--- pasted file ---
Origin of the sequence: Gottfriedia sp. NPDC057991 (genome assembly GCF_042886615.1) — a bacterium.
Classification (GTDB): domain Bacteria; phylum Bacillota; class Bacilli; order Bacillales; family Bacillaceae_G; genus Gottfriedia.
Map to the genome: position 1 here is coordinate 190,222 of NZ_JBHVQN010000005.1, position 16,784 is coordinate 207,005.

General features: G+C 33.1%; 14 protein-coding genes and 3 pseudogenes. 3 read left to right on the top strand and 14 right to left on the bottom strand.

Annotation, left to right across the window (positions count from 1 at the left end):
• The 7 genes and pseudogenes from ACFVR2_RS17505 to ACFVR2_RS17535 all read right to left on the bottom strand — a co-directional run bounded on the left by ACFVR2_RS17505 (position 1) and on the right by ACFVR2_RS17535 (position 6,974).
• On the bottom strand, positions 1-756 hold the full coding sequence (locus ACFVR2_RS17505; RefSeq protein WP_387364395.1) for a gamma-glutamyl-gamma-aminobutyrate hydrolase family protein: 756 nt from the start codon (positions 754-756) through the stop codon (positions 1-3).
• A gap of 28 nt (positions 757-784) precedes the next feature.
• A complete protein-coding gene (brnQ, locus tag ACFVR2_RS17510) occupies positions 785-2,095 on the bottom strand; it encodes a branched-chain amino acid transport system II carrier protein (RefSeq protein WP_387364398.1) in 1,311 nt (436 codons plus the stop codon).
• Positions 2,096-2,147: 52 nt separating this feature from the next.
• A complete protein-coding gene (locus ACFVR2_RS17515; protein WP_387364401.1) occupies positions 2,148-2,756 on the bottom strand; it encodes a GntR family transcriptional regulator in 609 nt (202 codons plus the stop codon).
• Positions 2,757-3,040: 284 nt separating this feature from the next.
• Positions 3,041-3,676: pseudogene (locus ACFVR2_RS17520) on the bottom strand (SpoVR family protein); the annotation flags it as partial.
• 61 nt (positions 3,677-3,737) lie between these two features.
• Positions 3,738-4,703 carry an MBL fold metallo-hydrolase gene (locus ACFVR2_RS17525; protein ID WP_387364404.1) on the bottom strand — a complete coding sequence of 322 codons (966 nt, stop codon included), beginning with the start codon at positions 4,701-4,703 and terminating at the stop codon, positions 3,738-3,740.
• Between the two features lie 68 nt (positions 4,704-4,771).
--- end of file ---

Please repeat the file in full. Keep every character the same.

Origin of the sequence: Gottfriedia sp. NPDC057991 (genome assembly GCF_042886615.1) — a bacterium.
Classification (GTDB): domain Bacteria; phylum Bacillota; class Bacilli; order Bacillales; family Bacillaceae_G; genus Gottfriedia.
Map to the genome: position 1 here is coordinate 190,222 of NZ_JBHVQN010000005.1, position 16,784 is coordinate 207,005.

General features: G+C 33.1%; 14 protein-coding genes and 3 pseudogenes. 3 read left to right on the top strand and 14 right to left on the bottom strand.

Annotation, left to right across the window (positions count from 1 at the left end):
• The 7 genes and pseudogenes from ACFVR2_RS17505 to ACFVR2_RS17535 all read right to left on the bottom strand — a co-directional run bounded on the left by ACFVR2_RS17505 (position 1) and on the right by ACFVR2_RS17535 (position 6,974).
• On the bottom strand, positions 1-756 hold the full coding sequence (locus ACFVR2_RS17505; RefSeq protein WP_387364395.1) for a gamma-glutamyl-gamma-aminobutyrate hydrolase family protein: 756 nt from the start codon (positions 754-756) through the stop codon (positions 1-3).
• A gap of 28 nt (positions 757-784) precedes the next feature.
• A complete protein-coding gene (brnQ, locus tag ACFVR2_RS17510) occupies positions 785-2,095 on the bottom strand; it encodes a branched-chain amino acid transport system II carrier protein (RefSeq protein WP_387364398.1) in 1,311 nt (436 codons plus the stop codon).
• Positions 2,096-2,147: 52 nt separating this feature from the next.
• A complete protein-coding gene (locus ACFVR2_RS17515; protein WP_387364401.1) occupies positions 2,148-2,756 on the bottom strand; it encodes a GntR family transcriptional regulator in 609 nt (202 codons plus the stop codon).
• Positions 2,757-3,040: 284 nt separating this feature from the next.
• Positions 3,041-3,676: pseudogene (locus ACFVR2_RS17520) on the bottom strand (SpoVR family protein); the annotation flags it as partial.
• 61 nt (positions 3,677-3,737) lie between these two features.
• Positions 3,738-4,703 carry an MBL fold metallo-hydrolase gene (locus ACFVR2_RS17525; protein ID WP_387364404.1) on the bottom strand — a complete coding sequence of 322 codons (966 nt, stop codon included), beginning with the start codon at positions 4,701-4,703 and terminating at the stop codon, positions 3,738-3,740.
• Between the two features lie 68 nt (positions 4,704-4,771).